ClearAll[f, g];
f[x_] := x^2;
g /: f[g[x_]] := Sin[g[x]];
g[x_] := Cos[x];

In[62]:= f[g[y]]
Out[62]= Cos[y]^2

The UpValues for g had no chance to apply, since g[y] is transformed into Cos[y] at the previous evaluation step. The situation would be different for non-standard evaluation - either if we give f attributes HoldAll or HoldFirst, or if we wrap g[y] in Unevaluated - in both cases we give the evaluator the instruction to skip the evaluation of g[y]:

In[63]:= f[Unevaluated[g[y]]]

Out[63]= Sin[Cos[y]]

Escaping Hold-attributes

This one is related to the previous point: one should be aware that search for UpValues is performed even inside heads with Hold- attributes, and therefore, UpValue-based definitions may evaluate even when similarly-looking DownValue - based ones won't. Example:

In[64]:= ClearAll[f,ff];

In[67]:= Hold[f[1]]
Out[67]= Hold[f[1]]

In[68]:= Hold[ff[1]]
During evaluation of In[68]:= Evaluated

If one wants to absolutely prevent the search for UpValues, one should give a function the HoldAllComplete attribute. For example:

In[69]:= {HoldComplete[f[1]],HoldComplete[ff[1]]}
Out[69]= {HoldComplete[f[1]],HoldComplete[ff[1]]}

Level-1 tag depth restriction

This was already mentioned by @rcollyer. This limitation was introduced for efficiency of the pattern-matcher/evaluator. I just want to stress one important and rather non-obvious consequence of it: it looks like you can not use UpValues to overload assignment (Set operator) so that it would work on variables assigned to objects of some specific type you introduce. Here is an attempt:


This seems to work. But let us try:

In[79]:= a = myType[1, 2, 3];
a = newValue;

Out[81]= newValue

It does not do what we want, obviously. The problem is that Set holds its l.h.s., so by the time the pattern-matching happens, it only has the symbol a, not its value. And because we can not associate the definition with tags deeper than on the first level of the expression, the following won't work either:

TagSetDelayed::tagpos: Tag myType in (var_=rhs_)/;MatchQ[var,_myType]
  is too deep for an assigned rule to be found. >>

To my knowledge, UpValues can not be used to solve this problem, which is a pity, since having a usual = syntax with custom assignment code for various data types would be convenient. For a similar discussion, see e.g. this post. This situation is not unique for Set - the same would hold for any function that holds the argument that you want to use for your UpValue-based definition.

Some differences between UpSet and TagSet, UpSetDelayed and TagSetDelayed

It is worth knowing that when you use UpSet or UpSetDelayed, then all tags at level 1 acquire additional definitions (rules). For example:




In contrast with this, TagSet and TagSetDelayed are more precise:




In my experience, the latter behavior is usually more desirable, so in most cases I prefer TagSet or TagSetDelayed over UpSet or UpSetDelayed.

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+1, like always and for reminding me that TagSet and TagSetDelayed are ternary operators. – rcollyer Jul 13 '11 at 19:52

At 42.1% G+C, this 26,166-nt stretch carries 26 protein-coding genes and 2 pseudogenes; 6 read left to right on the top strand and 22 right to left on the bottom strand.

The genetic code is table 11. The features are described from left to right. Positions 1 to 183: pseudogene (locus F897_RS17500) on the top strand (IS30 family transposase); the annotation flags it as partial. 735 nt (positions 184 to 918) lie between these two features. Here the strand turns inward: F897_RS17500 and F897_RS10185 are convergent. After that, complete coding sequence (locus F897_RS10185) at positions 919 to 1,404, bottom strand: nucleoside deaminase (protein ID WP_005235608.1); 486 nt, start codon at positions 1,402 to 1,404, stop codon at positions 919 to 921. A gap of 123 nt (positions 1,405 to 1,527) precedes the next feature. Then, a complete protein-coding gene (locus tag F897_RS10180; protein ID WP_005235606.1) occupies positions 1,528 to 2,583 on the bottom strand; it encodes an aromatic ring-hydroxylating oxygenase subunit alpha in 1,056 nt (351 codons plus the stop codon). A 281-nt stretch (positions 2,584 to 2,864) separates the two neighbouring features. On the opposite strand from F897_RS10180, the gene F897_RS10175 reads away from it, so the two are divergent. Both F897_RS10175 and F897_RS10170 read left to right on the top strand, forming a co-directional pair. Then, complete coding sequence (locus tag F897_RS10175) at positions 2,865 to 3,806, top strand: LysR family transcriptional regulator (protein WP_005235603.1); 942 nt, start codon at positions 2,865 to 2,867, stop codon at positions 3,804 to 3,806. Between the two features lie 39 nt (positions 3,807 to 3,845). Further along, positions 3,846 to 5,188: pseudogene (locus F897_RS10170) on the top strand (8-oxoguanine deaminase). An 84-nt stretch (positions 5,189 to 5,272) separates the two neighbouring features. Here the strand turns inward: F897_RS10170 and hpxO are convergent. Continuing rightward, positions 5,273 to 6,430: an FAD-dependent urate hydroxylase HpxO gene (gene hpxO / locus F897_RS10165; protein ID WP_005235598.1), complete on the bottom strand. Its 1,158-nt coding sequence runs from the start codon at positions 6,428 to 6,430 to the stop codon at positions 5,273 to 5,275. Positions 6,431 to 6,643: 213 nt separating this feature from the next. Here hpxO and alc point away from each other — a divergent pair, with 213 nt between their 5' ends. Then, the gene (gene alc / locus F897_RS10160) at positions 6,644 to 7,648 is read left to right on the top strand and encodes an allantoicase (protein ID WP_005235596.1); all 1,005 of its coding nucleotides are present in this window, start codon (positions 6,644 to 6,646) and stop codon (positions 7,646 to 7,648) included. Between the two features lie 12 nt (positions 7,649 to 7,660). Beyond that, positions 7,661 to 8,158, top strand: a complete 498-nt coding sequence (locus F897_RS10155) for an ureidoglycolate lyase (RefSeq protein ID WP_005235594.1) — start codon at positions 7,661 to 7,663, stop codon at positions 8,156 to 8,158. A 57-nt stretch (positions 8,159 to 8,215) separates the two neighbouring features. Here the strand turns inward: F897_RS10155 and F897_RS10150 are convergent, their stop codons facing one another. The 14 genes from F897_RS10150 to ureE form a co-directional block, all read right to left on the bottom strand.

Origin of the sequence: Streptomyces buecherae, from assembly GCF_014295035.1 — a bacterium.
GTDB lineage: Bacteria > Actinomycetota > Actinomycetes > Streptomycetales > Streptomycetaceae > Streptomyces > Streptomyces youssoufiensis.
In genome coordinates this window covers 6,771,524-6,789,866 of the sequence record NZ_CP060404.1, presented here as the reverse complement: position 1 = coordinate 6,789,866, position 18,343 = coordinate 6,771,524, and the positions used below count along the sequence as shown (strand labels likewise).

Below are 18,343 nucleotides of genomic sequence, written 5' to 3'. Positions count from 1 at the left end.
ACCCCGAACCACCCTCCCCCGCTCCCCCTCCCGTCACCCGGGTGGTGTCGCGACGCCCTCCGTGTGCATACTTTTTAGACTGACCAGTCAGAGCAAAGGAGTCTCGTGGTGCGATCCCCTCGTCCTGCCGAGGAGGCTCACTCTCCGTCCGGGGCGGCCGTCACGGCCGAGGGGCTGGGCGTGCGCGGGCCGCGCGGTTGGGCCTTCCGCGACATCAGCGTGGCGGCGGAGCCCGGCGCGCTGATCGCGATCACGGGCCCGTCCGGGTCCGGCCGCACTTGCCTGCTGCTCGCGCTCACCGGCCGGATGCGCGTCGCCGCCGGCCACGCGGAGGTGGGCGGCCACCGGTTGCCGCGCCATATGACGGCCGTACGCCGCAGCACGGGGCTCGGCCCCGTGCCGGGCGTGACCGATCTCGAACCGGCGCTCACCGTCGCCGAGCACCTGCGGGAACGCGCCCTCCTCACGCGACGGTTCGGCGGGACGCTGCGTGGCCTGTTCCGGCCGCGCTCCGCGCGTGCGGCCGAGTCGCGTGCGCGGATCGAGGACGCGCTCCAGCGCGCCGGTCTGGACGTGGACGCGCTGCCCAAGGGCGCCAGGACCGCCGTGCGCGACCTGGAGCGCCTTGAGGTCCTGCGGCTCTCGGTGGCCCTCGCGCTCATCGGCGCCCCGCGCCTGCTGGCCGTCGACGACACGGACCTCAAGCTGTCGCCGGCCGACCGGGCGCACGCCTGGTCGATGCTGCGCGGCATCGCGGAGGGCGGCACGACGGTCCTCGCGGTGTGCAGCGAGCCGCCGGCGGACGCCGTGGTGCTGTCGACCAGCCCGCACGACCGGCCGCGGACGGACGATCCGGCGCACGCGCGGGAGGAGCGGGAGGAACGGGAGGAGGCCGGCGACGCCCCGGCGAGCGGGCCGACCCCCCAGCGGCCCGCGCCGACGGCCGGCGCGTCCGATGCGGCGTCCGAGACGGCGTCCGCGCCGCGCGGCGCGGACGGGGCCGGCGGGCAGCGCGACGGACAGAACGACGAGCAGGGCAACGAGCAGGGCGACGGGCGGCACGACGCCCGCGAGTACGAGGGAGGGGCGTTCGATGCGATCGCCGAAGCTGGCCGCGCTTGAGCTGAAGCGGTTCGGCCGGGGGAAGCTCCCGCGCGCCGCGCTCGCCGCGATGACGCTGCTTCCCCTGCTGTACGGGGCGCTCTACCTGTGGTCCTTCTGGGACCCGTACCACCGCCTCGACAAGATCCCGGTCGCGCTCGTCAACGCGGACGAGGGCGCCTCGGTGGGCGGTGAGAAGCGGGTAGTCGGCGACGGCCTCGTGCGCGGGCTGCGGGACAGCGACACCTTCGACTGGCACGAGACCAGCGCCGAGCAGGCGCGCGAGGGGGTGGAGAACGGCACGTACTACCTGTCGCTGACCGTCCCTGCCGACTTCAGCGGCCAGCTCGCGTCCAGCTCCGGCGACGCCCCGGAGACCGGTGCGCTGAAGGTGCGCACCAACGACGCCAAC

while it doesn't work quite as expected, I have been able to overload SetDelayed previously. Ah, I see why, my specifically uses symbols, not their values, so the restriction does not hold. – rcollyer Aug 17 '11 at 13:56
@rcollyer You can overload SetDelyaed on explicit symbols with UpValues, that's true. I did not fully explore this possibility myself, but it may well be that this can be used constructively and in interesting ways. This recent answer by @WReach comes to mind as one such example:… – Leonid Shifrin Aug 17 '11 at 14:40
I had not looked at that question. Interesting method. – rcollyer Aug 17 '11 at 15:01
@Leonid Re: order of evaluation when evaluating f[g[arg]] the order is: downvalues of g, upvalues of g, downvalues of f . Downvalues of g are evaluated BEFORE upvalues of g. However if you look at ?g you will see that upvalues are listed before downvalues. So the presentation order is somewhat misleading. Do you agree? – magma Sep 15 '11 at 13:25

Rcollyer has already given an excellent answer but here is an example of when you might use UpValues: when you are defining a particular data structure, with its own Head, and you want to defining how built in operations like arithmetic work with that structure. I once did this for a timeSeries data structure where, for example, addition would match up the dates in the first columns and add the corresponding pairs of values in the second columns. Adding T * 2 vectors with dates in the first column would give nonsense dates if you hadn't defined such an operation using an UpValue.

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I've used makeReal often enough. I normally have to rewrite it every time, though, since it is trivial. But, more usefully, I've done the same thing you have as a program I work with produces spin densities and I wanted total density (spin-up + spin-dn) and magnetization (spin-up - spin-dn), and the object representation wasn't simple. – rcollyer Jul 12 '11 at 4:16